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Comments 1 - 13 of 13

high_madness's avatar

high_madness

I loved it in a very sad way. Found it beautiful, from the animation, the narration, the music up to the poetry that lays beneath. Since you're gonna be dead anyway, everytime you're not it's such a beautiful day.
4 years 10 months ago
TalkingElvish's avatar

TalkingElvish

So glad Hertzfeld can finally put his name next to a feature. Three conjoined shorts or one legitimate feature; any excuse to get people to see this errant genius.
9 years 7 months ago
Carota's avatar

Carota

perfect. hertzfeldt touches me like no other.
6 years 4 months ago
Armoreska's avatar

Armoreska

I guess now spliced together the 3-parter would make it into my 10 favorite long-form animated films
10 years ago
greenhorg's avatar

greenhorg

It's Hertzfeldt's same absurdist stickmen shtick, but successfully enhanced with Stan Brakhage-esque background visuals, and deadpan Jack Handy-esque narration.
9 years 3 months ago
Torgo's avatar

Torgo

Um .. is this just the 3 shorts edited together without any additional sequences? If so, would it be legit to check it if I have seen the shorts, but not the feature film?
9 years 8 months ago
dvdgrdnr's avatar

dvdgrdnr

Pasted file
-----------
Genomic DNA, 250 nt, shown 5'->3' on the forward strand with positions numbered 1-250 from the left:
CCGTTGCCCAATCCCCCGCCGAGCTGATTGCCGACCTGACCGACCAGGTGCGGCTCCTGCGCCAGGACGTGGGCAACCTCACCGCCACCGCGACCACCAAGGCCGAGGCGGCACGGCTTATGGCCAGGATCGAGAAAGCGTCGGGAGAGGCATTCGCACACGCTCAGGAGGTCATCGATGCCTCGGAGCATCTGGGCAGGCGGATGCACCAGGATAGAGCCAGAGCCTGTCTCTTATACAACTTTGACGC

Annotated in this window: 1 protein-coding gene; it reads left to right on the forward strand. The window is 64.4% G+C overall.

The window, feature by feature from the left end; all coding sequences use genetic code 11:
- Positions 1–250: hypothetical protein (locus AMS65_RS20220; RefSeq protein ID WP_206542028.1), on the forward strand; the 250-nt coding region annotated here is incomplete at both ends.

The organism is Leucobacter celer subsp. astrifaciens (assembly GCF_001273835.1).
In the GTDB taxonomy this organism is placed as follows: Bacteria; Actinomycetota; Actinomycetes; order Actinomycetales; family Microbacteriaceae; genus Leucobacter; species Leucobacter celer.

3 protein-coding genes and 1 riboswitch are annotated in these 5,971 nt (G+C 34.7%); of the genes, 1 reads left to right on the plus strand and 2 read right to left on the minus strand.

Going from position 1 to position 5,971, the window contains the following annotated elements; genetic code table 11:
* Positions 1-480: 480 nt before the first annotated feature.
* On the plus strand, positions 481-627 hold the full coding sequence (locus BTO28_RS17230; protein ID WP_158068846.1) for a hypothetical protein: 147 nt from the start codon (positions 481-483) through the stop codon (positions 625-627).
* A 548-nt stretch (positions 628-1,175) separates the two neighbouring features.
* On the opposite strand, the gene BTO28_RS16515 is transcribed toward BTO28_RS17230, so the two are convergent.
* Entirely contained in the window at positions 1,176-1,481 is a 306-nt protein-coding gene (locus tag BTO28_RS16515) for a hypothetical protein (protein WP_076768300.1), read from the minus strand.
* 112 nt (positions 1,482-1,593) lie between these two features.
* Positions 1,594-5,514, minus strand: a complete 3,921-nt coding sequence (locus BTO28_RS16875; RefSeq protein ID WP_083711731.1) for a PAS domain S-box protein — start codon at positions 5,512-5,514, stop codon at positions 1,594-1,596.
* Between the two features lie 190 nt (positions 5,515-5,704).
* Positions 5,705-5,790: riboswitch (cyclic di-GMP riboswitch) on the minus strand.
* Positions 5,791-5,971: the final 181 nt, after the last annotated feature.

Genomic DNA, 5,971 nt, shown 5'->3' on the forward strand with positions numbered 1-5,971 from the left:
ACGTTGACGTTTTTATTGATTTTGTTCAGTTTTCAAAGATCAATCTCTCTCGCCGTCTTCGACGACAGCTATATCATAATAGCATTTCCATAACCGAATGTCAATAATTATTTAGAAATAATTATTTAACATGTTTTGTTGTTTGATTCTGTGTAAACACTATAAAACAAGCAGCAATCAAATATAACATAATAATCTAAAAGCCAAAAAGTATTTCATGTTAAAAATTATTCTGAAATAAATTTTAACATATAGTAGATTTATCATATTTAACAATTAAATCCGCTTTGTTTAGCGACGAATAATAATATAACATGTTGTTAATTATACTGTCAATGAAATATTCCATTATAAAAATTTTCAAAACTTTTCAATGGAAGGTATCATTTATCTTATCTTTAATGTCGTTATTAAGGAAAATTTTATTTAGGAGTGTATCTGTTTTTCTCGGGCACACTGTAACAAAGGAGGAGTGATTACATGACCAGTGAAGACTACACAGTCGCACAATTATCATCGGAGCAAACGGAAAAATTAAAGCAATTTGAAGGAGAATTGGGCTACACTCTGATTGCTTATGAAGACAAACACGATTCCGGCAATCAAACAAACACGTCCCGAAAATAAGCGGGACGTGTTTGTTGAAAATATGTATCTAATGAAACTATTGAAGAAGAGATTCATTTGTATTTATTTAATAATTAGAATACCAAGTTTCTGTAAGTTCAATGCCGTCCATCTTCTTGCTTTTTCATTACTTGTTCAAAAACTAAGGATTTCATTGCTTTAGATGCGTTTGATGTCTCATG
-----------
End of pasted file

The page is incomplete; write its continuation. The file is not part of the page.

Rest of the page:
.
1 month 2 weeks ago
ESG's avatar

ESG

Fine film, but it's in way too many genre list. Bill wears a hat, why not stick it in the western one as well?
3 months 1 week ago
Siskoid's avatar

Siskoid

The three stories about "Bill" that end with the eponymous It's Such a Beautiful Day may form a "trilogy", but it's all one existential story. Don Hertzfeldt's crude figures are wired for pathos and his poetic narration almost barrels by too quickly, taking us into the perspective of his protagonist, one that starts with depression and nihilism and progressively gets worse, losing his faculties with illness and age. Hertzfeldt contrasts the pain of existence with what we could call solace, a release from existential concerns through the shutting down of the mind - whether we want to see it as mental breakdown, brain damage, senility or something like Alzheimer's. The writer-director manages to find more beauty and happiness in the end/death than he does in more lucid moments/life. So while the overall feeling is depressing, albeit very well observed, the piece is ultimately hopeful, positive... lyrical.
1 year 4 months ago
few visible scars's avatar

few visible scars

Re Torgo's comment .. I've seen all three shorts, so I am claiming the whole. If anyone wishes to challenge this by telling me there are differences, I will retract!
5 years 7 months ago
ColinMorgan's avatar

ColinMorgan

a lot of truth in this one
8 years 2 months ago
chryzsh's avatar

chryzsh

me irl
7 years ago
colindavidson's avatar

colindavidson

Now on Netflix US
7 years 11 months ago
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